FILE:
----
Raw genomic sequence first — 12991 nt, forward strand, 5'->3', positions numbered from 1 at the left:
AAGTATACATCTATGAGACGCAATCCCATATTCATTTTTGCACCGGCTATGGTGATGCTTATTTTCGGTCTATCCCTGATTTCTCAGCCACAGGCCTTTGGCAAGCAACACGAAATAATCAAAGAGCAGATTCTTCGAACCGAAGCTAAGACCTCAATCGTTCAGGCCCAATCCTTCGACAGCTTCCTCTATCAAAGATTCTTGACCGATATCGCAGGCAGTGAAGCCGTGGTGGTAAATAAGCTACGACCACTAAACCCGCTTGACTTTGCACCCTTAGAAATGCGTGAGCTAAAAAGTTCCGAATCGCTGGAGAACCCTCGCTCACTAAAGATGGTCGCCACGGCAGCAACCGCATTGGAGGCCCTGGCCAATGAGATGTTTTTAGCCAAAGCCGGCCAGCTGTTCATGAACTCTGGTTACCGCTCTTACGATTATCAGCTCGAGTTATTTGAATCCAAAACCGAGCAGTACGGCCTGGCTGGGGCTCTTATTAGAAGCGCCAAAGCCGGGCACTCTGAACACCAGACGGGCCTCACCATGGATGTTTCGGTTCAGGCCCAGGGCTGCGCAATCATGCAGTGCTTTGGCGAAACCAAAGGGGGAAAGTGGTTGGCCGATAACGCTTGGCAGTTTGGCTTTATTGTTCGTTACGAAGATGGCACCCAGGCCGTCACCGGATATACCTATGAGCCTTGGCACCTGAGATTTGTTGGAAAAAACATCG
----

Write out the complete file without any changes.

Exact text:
Raw genomic sequence first — 12991 nt, forward strand, 5'->3', positions numbered from 1 at the left:
AAGTATACATCTATGAGACGCAATCCCATATTCATTTTTGCACCGGCTATGGTGATGCTTATTTTCGGTCTATCCCTGATTTCTCAGCCACAGGCCTTTGGCAAGCAACACGAAATAATCAAAGAGCAGATTCTTCGAACCGAAGCTAAGACCTCAATCGTTCAGGCCCAATCCTTCGACAGCTTCCTCTATCAAAGATTCTTGACCGATATCGCAGGCAGTGAAGCCGTGGTGGTAAATAAGCTACGACCACTAAACCCGCTTGACTTTGCACCCTTAGAAATGCGTGAGCTAAAAAGTTCCGAATCGCTGGAGAACCCTCGCTCACTAAAGATGGTCGCCACGGCAGCAACCGCATTGGAGGCCCTGGCCAATGAGATGTTTTTAGCCAAAGCCGGCCAGCTGTTCATGAACTCTGGTTACCGCTCTTACGATTATCAGCTCGAGTTATTTGAATCCAAAACCGAGCAGTACGGCCTGGCTGGGGCTCTTATTAGAAGCGCCAAAGCCGGGCACTCTGAACACCAGACGGGCCTCACCATGGATGTTTCGGTTCAGGCCCAGGGCTGCGCAATCATGCAGTGCTTTGGCGAAACCAAAGGGGGAAAGTGGTTGGCCGATAACGCTTGGCAGTTTGGCTTTATTGTTCGTTACGAAGATGGCACCCAGGCCGTCACCGGATATACCTATGAGCCTTGGCACCTGAGATTTGTTGGAAAAAACATCG